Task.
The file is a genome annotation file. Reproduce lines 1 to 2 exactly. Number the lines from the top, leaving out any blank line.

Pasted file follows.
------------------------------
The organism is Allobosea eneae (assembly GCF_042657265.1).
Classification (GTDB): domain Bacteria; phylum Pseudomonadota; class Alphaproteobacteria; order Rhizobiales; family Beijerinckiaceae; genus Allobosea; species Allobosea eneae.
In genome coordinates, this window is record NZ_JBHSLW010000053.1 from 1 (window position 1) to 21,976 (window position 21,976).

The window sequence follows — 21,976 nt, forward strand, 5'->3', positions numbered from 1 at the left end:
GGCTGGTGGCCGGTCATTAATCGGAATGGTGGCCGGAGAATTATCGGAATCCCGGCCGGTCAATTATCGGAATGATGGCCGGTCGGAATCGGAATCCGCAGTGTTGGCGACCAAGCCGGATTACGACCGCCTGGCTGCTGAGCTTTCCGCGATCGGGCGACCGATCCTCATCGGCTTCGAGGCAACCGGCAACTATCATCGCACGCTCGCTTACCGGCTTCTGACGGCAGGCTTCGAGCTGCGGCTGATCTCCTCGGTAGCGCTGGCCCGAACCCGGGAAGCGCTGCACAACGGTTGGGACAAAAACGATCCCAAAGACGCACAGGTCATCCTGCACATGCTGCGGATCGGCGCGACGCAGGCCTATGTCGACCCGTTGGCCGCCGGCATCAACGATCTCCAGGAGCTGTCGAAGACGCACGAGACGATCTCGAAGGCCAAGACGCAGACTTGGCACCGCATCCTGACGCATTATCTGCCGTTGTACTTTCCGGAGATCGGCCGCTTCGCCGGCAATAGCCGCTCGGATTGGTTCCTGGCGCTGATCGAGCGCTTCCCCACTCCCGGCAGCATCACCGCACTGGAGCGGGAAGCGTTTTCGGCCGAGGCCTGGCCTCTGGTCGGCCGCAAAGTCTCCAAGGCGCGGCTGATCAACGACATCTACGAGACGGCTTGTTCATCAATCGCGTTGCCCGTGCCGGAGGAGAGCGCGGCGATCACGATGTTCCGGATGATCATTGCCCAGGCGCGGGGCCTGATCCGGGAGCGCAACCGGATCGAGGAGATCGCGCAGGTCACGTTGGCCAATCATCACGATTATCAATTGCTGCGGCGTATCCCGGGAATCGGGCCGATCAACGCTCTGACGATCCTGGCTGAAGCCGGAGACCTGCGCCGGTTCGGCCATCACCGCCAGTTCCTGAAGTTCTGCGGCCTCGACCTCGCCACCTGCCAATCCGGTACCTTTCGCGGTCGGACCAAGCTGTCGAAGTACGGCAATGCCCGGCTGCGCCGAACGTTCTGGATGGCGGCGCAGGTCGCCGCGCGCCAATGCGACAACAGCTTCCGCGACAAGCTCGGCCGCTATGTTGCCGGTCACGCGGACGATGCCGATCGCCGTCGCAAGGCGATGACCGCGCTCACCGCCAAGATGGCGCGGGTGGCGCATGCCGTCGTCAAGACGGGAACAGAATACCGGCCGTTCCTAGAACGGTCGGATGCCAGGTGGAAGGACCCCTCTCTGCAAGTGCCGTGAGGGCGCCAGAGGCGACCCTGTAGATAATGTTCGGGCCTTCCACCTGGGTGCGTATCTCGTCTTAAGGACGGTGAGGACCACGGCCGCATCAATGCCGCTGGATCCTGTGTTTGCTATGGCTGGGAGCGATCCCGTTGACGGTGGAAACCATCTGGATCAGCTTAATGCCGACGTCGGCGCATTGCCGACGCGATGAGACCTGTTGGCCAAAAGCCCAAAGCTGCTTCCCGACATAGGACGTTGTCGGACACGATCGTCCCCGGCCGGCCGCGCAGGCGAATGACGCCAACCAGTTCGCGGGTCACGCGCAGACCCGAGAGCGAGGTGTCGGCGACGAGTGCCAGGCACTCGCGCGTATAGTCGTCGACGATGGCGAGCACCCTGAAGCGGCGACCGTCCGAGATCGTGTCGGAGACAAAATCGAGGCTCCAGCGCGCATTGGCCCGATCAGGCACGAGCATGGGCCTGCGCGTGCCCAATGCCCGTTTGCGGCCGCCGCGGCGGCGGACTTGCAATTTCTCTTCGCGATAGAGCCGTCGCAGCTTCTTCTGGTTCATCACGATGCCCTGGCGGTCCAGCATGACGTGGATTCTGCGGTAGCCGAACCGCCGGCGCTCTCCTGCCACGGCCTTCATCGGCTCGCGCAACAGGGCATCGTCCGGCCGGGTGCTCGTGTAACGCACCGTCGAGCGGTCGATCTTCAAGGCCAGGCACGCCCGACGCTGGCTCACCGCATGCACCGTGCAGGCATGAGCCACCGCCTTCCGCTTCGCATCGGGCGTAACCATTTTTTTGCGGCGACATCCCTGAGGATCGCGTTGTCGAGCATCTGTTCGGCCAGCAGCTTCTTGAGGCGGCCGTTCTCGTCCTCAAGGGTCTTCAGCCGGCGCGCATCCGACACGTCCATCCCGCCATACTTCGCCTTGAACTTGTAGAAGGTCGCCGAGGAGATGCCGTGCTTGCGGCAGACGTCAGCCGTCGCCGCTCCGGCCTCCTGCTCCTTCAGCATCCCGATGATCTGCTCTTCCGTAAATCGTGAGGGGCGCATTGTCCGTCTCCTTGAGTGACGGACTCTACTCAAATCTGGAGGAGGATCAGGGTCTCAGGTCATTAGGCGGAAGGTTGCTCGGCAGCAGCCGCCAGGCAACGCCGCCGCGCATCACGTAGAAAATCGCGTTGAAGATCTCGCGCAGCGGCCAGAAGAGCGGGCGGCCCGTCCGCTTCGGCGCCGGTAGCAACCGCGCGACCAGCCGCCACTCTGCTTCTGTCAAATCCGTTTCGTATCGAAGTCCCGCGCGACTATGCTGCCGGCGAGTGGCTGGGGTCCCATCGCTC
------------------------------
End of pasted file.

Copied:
The organism is Allobosea eneae (assembly GCF_042657265.1).
Classification (GTDB): domain Bacteria; phylum Pseudomonadota; class Alphaproteobacteria; order Rhizobiales; family Beijerinckiaceae; genus Allobosea; species Allobosea eneae.